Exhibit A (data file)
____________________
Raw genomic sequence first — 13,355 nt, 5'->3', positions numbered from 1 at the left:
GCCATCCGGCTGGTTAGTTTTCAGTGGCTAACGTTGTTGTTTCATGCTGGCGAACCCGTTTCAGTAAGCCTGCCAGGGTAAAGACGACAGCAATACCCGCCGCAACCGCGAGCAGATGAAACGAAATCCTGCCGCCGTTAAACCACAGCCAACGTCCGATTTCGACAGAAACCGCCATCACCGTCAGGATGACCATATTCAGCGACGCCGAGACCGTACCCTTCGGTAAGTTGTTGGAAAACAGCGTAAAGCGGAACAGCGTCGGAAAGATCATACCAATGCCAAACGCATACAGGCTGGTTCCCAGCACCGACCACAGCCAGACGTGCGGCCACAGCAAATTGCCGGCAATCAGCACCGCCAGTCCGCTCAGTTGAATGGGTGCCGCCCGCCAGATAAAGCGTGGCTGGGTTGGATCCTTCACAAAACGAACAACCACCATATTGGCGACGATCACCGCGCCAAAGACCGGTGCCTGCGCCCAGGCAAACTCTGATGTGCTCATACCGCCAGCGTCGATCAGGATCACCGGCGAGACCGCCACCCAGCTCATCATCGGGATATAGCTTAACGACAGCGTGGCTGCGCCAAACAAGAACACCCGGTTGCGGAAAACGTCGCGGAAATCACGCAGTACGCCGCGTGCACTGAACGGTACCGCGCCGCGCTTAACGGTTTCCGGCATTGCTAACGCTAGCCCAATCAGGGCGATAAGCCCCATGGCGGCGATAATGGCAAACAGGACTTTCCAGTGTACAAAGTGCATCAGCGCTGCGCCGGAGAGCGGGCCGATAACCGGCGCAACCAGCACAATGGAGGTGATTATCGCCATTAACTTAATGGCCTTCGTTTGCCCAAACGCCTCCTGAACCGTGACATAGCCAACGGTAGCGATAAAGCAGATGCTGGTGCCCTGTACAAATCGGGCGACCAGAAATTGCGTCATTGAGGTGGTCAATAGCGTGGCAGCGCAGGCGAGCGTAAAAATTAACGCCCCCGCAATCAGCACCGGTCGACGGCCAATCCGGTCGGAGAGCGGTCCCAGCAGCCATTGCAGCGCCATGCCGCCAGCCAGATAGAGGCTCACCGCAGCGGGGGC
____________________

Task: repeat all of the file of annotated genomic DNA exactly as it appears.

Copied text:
Raw genomic sequence first — 13,355 nt, 5'->3', positions numbered from 1 at the left:
GCCATCCGGCTGGTTAGTTTTCAGTGGCTAACGTTGTTGTTTCATGCTGGCGAACCCGTTTCAGTAAGCCTGCCAGGGTAAAGACGACAGCAATACCCGCCGCAACCGCGAGCAGATGAAACGAAATCCTGCCGCCGTTAAACCACAGCCAACGTCCGATTTCGACAGAAACCGCCATCACCGTCAGGATGACCATATTCAGCGACGCCGAGACCGTACCCTTCGGTAAGTTGTTGGAAAACAGCGTAAAGCGGAACAGCGTCGGAAAGATCATACCAATGCCAAACGCATACAGGCTGGTTCCCAGCACCGACCACAGCCAGACGTGCGGCCACAGCAAATTGCCGGCAATCAGCACCGCCAGTCCGCTCAGTTGAATGGGTGCCGCCCGCCAGATAAAGCGTGGCTGGGTTGGATCCTTCACAAAACGAACAACCACCATATTGGCGACGATCACCGCGCCAAAGACCGGTGCCTGCGCCCAGGCAAACTCTGATGTGCTCATACCGCCAGCGTCGATCAGGATCACCGGCGAGACCGCCACCCAGCTCATCATCGGGATATAGCTTAACGACAGCGTGGCTGCGCCAAACAAGAACACCCGGTTGCGGAAAACGTCGCGGAAATCACGCAGTACGCCGCGTGCACTGAACGGTACCGCGCCGCGCTTAACGGTTTCCGGCATTGCTAACGCTAGCCCAATCAGGGCGATAAGCCCCATGGCGGCGATAATGGCAAACAGGACTTTCCAGTGTACAAAGTGCATCAGCGCTGCGCCGGAGAGCGGGCCGATAACCGGCGCAACCAGCACAATGGAGGTGATTATCGCCATTAACTTAATGGCCTTCGTTTGCCCAAACGCCTCCTGAACCGTGACATAGCCAACGGTAGCGATAAAGCAGATGCTGGTGCCCTGTACAAATCGGGCGACCAGAAATTGCGTCATTGAGGTGGTCAATAGCGTGGCAGCGCAGGCGAGCGTAAAAATTAACGCCCCCGCAATCAGCACCGGTCGACGGCCAATCCGGTCGGAGAGCGGTCCCAGCAGCCATTGCAGCGCCATGCCGCCAGCCAGATAGAGGCTCACCGCAGCGGGGGC